Price incentives such as reduced or discounted airport user charges and/or marketing support have traditionally been offered by airports as one off payments or discounts, or on a scale that diminishes over time. The assumption here is that the start up risk is shared until the route becomes more established and commercially viable however, airlines have often argued that such discounts should always be available and this has been a source of friction between airports and their airlines in the past (Graham, 2003).
On 3rd February 2004, the European Commission ruled that the incentives granted to Ryanair by the Walloon government for the use of Brussels South Charleroi Airport (BSCA) breached EC State aid rules. The ruling means that state-owned airports in Europe can only offer incentives that meet strict criteria. For instance, they will only be accepted by the Commission if: they are necessary to the opening of new routes and granted in a transparent and non-discriminatory manner; their duration is limited (5 years for direct flights); they do not represent more than 50% of the costs incurred to start the new route; and, they are available to any airline established at the airport. he ruling will have profound implications on the ability for airports to offer incentives and the arrangements at a number of airports, especially those that are locally owned, will have to be reassessed.
The Commission ruling does not apply to privately owned airports and because of this; we may see an increasing level of private investment at state-owned airports, especially those seeking to attract low-cost carriers through incentives.
Placing the airport product
Airports sell direct to airlines or tour operators for rights to use the airport. They then rely on intermediaries such as airlines, tour operators, travel agents or travel planning portals to reach end-users. Despite this, airports are increasingly involved in providing online travel planning support to passengers and also to their airlines or tour operators. This is particularly important considering that online travel sales in Europe increased by as much as 41% between 2003 and 2004 (Marcussen, 2005).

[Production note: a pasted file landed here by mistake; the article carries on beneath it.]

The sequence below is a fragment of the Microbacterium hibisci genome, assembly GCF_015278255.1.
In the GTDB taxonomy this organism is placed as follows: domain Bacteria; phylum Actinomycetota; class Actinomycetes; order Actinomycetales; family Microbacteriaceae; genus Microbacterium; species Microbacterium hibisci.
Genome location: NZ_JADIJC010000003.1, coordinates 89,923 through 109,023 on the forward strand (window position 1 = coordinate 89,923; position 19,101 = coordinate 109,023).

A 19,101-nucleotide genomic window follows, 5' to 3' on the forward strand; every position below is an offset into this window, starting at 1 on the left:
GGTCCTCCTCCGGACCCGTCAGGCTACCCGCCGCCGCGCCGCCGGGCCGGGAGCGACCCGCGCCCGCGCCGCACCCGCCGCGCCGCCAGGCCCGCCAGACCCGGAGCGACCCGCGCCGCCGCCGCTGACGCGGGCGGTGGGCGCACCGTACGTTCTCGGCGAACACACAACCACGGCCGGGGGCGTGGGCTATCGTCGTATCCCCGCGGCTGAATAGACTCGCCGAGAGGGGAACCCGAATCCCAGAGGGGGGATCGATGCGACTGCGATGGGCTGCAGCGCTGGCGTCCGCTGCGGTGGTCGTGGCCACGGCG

The provision of online timetable services (as provided by companies such as OAG and Innovata) is a basic level of online support but surprisingly, less than 10% of world airports currently buy into online timetable services (Compton, 2005). In addition, whilst most airports have an online presence, their support for airlines or tour operators is fairly limited and especially at airports that belong to large national airport systems where websites tend to be fairly plain and simple. HIAL maintains a fairly good level of online presence and support. The company provides online timetable services and links to the tourism industry, airline websites, and Expedia (a travel planning portal) (e.g. see www.hial.co.uk).
This article has provided a preliminary discussion on the challenges and opportunities for airports in Europe's northern periphery that aim to adopt a leisure-orientated marketing mix in order to facilitate the development of tourism. Greater debate on this subject is required before a more balanced and informative analysis can be conducted however, initial discussions have identified the following issues and considerations.